Unconventional monetary policy—characterized by “zero interest rate policy” (ZIRP) and “quantitative easing” (QE), along with macro-prudential regulation—has increased the power of central banks in the United States, Japan, and Europe. In the new issue of Cato Journal, contributors revisit the thinking behind unconventional monetary policy and the “new monetary framework,” make the case for transparent monetary rules versus foggy discretion, and point to the distortions generated by ultra-low interest rates and preferential credit allocation.
When the Danish newspaper Jyllands-Posten published the cartoons of the prophet Muhammad in 2005, Denmark found itself at the center of a global battle about the freedom of speech. The paper’s culture editor, Flemming Rose, defended the decision to print the 12 drawings, and he quickly came to play a central part in the debate about the limitations to freedom of speech in the 21st century. In The Tyranny of Silence, Flemming Rose provides a personal account of an event that has shaped the debate about what it means to be a citizen in a democracy and how to coexist in a world that is increasingly multicultural, multireligious, and multiethnic.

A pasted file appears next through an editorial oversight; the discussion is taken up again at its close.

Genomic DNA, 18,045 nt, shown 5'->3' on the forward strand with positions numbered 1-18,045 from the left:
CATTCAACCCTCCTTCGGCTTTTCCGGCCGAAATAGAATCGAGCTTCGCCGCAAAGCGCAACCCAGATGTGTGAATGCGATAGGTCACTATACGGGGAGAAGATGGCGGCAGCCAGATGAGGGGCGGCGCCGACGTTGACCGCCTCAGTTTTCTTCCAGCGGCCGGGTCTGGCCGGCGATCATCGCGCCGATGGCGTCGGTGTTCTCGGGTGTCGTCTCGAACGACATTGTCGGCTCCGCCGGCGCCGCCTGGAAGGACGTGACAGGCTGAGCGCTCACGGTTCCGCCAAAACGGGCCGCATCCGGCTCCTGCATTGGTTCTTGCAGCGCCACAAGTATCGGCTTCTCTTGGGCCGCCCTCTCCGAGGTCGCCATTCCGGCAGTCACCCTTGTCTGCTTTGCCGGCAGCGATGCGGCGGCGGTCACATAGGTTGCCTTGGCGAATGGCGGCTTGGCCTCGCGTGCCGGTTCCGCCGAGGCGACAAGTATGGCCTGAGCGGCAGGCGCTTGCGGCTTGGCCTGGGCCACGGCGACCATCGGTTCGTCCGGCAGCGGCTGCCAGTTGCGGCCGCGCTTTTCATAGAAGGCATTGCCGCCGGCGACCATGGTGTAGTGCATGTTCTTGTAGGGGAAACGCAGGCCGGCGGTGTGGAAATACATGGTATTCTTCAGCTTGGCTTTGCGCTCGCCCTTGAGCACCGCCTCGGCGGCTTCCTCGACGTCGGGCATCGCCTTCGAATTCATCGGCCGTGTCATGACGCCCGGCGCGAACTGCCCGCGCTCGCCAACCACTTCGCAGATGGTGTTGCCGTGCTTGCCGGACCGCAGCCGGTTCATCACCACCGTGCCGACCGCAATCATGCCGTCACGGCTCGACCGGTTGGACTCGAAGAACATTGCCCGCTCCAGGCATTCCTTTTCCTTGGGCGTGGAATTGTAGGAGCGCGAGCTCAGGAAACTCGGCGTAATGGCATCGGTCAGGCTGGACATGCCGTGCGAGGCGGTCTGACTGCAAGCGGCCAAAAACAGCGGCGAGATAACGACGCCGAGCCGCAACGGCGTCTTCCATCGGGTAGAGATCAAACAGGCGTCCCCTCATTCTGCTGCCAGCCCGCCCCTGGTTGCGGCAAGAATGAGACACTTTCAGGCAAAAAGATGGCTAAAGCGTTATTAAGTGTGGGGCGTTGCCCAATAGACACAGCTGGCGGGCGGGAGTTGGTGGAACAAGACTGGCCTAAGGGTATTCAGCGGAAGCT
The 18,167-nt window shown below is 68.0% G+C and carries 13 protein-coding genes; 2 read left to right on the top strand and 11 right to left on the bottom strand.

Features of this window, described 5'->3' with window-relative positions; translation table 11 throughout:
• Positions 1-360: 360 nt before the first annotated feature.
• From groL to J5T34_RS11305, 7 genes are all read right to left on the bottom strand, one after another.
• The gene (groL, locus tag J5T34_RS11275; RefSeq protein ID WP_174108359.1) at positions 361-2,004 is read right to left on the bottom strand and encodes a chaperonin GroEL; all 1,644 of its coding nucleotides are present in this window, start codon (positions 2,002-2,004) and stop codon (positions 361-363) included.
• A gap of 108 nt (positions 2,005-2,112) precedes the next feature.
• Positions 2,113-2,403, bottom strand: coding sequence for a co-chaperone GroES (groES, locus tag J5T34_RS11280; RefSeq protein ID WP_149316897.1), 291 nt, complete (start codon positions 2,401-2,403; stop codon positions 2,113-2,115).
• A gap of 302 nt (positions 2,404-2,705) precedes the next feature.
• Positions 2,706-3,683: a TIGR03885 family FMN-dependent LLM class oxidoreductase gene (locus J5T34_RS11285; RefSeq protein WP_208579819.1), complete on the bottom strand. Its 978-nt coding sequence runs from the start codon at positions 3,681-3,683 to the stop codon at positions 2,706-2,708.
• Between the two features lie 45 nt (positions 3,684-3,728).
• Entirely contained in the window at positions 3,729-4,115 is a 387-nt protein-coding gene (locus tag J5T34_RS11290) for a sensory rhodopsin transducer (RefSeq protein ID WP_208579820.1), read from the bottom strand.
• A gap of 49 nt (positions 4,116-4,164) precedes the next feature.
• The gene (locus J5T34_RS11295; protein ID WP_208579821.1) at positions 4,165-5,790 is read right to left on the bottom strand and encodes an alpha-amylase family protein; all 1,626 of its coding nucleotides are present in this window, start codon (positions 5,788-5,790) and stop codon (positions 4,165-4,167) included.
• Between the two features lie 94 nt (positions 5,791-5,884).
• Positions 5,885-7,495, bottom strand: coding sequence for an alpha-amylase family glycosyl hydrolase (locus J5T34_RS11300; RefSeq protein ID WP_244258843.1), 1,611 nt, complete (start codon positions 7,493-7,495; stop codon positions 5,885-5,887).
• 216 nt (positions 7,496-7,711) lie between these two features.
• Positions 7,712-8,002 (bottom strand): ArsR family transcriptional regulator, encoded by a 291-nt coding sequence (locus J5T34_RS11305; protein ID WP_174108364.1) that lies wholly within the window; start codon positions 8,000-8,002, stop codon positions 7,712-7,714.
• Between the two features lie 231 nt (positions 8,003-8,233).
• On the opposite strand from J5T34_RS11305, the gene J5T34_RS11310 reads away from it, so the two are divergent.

The Cato Institute has released its 2014 Annual Report, which documents a dynamic year of growth and productivity. “Libertarianism is the philosophy of freedom,” Cato’s David Boaz writes in his book, The Libertarian Mind. “It is the indispensable framework for the future.” And as the new report demonstrates, the Cato Institute, thanks largely to the generosity of our Sponsors, is leading the charge to apply this framework across the policy spectrum.
National Education Standards: Hopeful Change or Hollow Promise?
Featuring Sandra Boyd, Vice President, Strategic Communications and Outreach, Achieve, Inc.; Lindsey Burke, Policy Analyst, Heritage Foundation; Michael Petrilli, Vice President for National Programs & Policy, Thomas B. Fordham Institute; and Neal McCluskey, Associate Director, Center for Educational Freedom, Cato Institute; moderated by Adam Schaeffer, Policy Analyst, Center for Educational Freedom, Cato Institute.
With the Common Core State Standards Initiative likely to release the final version of its English and mathematics standards in early June, and states having to decide whether or not to adopt them, a crucial question has been neglected in the public policy debate: Is there good reason to believe that national standards will improve educational outcomes? Please join us for a discussion of the logic behind, and evidence on, national education standards, at this pivotal moment in the history of American education.